In March of 1968, four Franciscan priests from Ireland, of whom I was one, reported for duty to the diocese of San Miguel in the eastern corner of El Salvador, when we first met Óscar Romero.
At that time Msgr Romero was vicar general of the diocese, which meant he ranked only behind the bishop. He was responsible for maintaining the discipline of the clergy of the diocese - a tough task.
Romero had a large parish in the city where he also offered board and lodging to priests who came in from parishes in the hills. This was not so popular, as I recall, since Romero was a famously strict disciplinarian who ran a very tight house.
He was Rome-trained, and it showed. He always wore his soutane, said his daily Mass, read his breviary and was in every way an exemplary parish priest, shy to the point that some called him aloof. He was considered by the local business and professional class to be an excellent house guest at business gatherings.
Romero would one day be a bishop and everybody knew it. He was careful, very conservative, and fitted in well with the wealthy and powerful, and with higher-ups in the church.
When the murderers silenced Rutilio Grande they awakened Óscar Romero. 'If they killed him for what he did,' Romero said, 'I, too, have to walk the same path'
He was not in any way drawn to the "liberation theology" movement. At a personal level, he was closer to Opus Dei than to those of us of a liberationist bent.
As archbishop, Romero operated strictly by the Vatican book. In normal times and in an ordinary country that would have served him well.
But the times were not ordinary.
El Salvador was operated by the “14 families,” who constituted what an American ambassador described as “one of the most selfish oligarchies the world has ever seen.” Opposed to them was a growing insurgency. Leftist, but rooted in the grievances of a profoundly oppressed peasantry.
The oligarchy produced the leading politicians in El Salvador, owned almost all of the media, while the army, security forces and police were at their beck and call.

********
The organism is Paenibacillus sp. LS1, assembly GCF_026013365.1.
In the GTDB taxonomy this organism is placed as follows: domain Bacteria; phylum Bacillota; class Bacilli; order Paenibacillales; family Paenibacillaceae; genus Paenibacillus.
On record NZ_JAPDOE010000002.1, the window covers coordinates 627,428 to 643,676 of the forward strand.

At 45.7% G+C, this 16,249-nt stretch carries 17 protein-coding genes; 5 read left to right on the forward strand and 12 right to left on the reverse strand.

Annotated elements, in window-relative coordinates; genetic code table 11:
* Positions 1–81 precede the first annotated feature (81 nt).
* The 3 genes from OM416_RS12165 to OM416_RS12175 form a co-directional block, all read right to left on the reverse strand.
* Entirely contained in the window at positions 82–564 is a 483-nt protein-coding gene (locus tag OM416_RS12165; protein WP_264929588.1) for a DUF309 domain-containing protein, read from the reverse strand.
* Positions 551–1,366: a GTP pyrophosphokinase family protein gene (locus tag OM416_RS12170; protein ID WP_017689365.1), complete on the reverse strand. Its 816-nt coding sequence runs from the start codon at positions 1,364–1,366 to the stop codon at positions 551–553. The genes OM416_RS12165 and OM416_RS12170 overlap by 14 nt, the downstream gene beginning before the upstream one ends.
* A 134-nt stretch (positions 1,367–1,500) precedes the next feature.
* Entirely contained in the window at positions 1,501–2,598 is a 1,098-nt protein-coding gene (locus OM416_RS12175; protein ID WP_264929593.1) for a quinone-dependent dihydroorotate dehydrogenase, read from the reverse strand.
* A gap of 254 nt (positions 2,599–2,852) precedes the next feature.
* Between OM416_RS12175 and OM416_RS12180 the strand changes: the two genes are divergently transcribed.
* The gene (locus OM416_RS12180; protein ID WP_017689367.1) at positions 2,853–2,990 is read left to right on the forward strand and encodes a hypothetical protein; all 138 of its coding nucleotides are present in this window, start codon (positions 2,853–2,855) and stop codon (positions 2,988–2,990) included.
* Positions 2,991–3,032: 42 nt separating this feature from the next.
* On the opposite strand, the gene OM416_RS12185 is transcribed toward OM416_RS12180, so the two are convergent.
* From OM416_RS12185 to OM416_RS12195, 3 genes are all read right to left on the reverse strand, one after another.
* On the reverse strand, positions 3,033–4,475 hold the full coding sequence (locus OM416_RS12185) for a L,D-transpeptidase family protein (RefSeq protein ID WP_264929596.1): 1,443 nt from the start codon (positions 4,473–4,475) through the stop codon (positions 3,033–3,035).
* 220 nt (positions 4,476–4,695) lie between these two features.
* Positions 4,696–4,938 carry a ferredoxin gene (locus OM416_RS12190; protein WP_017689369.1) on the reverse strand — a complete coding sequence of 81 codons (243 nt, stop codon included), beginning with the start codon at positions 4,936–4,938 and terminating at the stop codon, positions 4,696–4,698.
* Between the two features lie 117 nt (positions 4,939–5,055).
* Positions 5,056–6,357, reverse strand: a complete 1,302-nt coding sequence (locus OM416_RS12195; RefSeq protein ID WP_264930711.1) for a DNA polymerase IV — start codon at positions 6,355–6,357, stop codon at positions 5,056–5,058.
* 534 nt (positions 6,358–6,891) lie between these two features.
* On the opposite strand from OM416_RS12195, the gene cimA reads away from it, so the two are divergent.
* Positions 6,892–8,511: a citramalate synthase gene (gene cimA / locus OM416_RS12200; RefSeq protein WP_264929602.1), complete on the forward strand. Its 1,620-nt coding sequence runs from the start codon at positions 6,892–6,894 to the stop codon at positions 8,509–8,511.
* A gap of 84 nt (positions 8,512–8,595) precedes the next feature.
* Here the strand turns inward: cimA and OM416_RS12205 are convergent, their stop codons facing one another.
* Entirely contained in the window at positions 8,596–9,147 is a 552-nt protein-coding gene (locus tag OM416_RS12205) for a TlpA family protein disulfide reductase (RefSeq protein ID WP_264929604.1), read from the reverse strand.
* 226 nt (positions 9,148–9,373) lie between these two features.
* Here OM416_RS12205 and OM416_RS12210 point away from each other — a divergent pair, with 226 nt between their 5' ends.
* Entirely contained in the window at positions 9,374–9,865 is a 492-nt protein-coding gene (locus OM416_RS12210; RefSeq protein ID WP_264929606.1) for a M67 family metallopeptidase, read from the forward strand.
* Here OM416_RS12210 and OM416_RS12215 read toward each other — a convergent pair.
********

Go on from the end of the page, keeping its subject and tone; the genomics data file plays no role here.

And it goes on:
According to the UN-sponsored Truth Commission for El Salvador, the infamous "death squads" were organised and financed by "some of the richest landowners and businessmen inside and outside the country. "
The death squad leader Roberto D’Aubuisson was known as ‘Blowtorch Bob’ because of his preferred instrument of torture. D’Aubuisson would go on the radio and accuse people by name of being “Communists”.
The next morning, their mutilated bodies - often headless, with genitals cut off and in the case of women, with terrible signs of rape – would turn up in the usual roadside dumping grounds.
Fr Rutilio Grande, the man we Irish Franciscans had originally wanted for our bishop, was the first of many clergy to die at the hands of right-wing thugs. He was cut down on the road to his native village where he was scheduled to conduct a novena. The coroner reported that he was struck by 12 bullets of the type used by security forces.
From the altar he called for the ordinary soldiers to refuse to turn guns on their own people
When the murderers silenced Rutilio Grande they awakened Óscar Romero. “If they killed him for what he did,” Romero said, “I, too, have to walk the same path.”
‘Peasants without land’
He began to speak out about “peasants without land or steady work, without water or electricity in their poor dwellings, without medical assistance when the women give birth and without schools when the children begin to grow . . . ”
In his weekly sermons, broadcast all over he country by Catholic radio stations, he took to reading lists of the latest atrocities by security forces and the death squads.
He wrote to then US president Jimmy Carter and asked him, Christian-to-Christian, to suspend aid to the brutal Salvadoran military. From the altar he called for the ordinary soldiers to refuse to turn guns on their own people.
Of course Romero did not get away with it. Blowtorch Bob saw to that.
On the evening of March 24th, 1980, Archbishop Romero was saying Mass in the chapel of a local hospital. It was hot, as always, and so the doors were open, giving the shooter a clear shot at the celebrant.
He struck and killed the archbishop with an exploding bullet made especially for the death squads by a local dentist. For his work, the shooter was paid the equivalent in local currency of US $400.
In his last sermon, Romero said something that to me stands as a worthy epitaph. “We know,” he said, “that every effort to improve society, above all when society is so full of injustice and sin, is an effort that God wants, that God blesses.”
Fr Pat Hudson was a Franciscan priest. He died in July 2017. This piece is taken from his unpublished memoir Friars and provided by journalist Elgy Gillespie